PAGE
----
"[Alfred Walker as Porgy] is calm and unmovable, strong and stable. Walker’s smooth bass-baritone solidifies this stolid Porgy, and it is a joy when he occasionally defies some of the jazzier tones of the music, making a song about gambling (“Roll dem bones”) sound more like a moving spiritual." - The Seattle Times 

“The program at [Phantom of the Opera at Paramount theater] lists the cast, their resumes. Porgy and Bess also has a program, but since Seattle Opera has been on a mission, lately, toward cultural equity and awareness, this program is full of essays, about cast member Mary Elizabeth Williams (who plays Serena, stunningly), about black artists and activists and their complicated and various relationships with the opera, and about 'Breaking Glass'—the public forum that Seattle Opera held before the show. Interacting with nearly any art form entails a weird sort of matrix of intention. You’re constantly trying to parse what’s ironic, say, from what’s earnest, what the artist meant from what a character says. You can do this through context, through history. But theater adds extra layers: There’s the text and music (of one time and place, usually) and then there’s the new staging of it (now), and there’s the way those interact. Theater is unavoidably about the present. And lately Seattle Opera has decided to make that explicit.” - Seattle Met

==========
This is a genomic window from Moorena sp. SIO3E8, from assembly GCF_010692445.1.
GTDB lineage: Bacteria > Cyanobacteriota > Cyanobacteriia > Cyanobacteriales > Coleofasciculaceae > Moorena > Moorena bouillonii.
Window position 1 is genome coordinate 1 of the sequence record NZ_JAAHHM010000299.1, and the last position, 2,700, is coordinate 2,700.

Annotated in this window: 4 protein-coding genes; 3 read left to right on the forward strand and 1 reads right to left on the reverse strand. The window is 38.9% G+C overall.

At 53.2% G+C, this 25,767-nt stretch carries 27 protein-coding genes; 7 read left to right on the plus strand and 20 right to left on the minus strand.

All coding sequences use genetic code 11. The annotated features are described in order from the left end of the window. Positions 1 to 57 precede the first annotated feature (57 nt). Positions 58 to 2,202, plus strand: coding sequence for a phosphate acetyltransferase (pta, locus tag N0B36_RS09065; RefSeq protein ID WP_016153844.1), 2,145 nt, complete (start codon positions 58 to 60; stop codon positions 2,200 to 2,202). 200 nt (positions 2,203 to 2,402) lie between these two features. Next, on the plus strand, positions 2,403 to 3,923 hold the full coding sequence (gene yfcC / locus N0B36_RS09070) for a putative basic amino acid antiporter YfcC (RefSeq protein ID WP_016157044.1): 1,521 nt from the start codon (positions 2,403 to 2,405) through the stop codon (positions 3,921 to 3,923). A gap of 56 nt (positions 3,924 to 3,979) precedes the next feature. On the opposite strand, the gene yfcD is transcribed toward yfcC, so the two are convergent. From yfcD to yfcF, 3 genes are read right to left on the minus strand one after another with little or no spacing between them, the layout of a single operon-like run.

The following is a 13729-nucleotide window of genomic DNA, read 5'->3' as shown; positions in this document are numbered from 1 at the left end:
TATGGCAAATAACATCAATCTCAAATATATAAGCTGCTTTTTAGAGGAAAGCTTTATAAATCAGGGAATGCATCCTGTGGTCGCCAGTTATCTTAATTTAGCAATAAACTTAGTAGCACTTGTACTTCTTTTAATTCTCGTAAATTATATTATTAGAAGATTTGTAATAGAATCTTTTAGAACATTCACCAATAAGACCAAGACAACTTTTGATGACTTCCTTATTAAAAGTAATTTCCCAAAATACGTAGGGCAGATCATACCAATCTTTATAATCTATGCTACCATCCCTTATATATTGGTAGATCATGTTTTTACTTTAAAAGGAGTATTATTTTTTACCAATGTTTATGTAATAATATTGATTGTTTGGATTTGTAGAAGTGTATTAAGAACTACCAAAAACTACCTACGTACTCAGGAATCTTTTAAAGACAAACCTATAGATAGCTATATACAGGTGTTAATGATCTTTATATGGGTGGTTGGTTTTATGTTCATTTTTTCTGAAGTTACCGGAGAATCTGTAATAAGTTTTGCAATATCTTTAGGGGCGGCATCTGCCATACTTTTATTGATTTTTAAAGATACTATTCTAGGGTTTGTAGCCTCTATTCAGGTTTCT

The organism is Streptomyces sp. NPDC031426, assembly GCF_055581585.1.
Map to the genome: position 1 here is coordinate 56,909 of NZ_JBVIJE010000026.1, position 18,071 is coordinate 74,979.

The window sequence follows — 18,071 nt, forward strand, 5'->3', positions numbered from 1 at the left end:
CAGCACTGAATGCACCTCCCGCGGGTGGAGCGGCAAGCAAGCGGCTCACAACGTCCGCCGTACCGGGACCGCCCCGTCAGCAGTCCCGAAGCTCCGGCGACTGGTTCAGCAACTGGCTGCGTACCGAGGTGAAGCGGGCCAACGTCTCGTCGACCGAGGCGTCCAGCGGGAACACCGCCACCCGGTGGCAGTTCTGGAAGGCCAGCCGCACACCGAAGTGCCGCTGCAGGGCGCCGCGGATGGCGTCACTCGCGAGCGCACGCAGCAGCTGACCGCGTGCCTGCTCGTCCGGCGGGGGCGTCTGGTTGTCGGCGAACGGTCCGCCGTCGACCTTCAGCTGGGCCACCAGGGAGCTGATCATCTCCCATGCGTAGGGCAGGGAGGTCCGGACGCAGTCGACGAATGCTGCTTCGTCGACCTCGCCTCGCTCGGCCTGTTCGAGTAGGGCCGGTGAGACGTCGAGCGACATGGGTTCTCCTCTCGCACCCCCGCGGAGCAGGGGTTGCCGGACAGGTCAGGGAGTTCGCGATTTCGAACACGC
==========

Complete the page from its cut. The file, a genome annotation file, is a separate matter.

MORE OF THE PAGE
Elizabeth Llewellyn (Bess) and Kevin Short (Porgy). Philip Newton photo 
 
"In the title roles of Porgy and Bess, bass-baritones Alfred Walker and Kevin Short and sopranos Angel Blue and Elizabeth Llewellyn are all superb, singing beautifully and bringing complexity and nuance to the stereotypes of the noble disabled man and the drug-addled loose woman. In my opinion, it really doesn't matter which pairing is featured in the performance you attend, because all four of these singers are so strong and because no other roles are double-cast."  - Seattle Gay News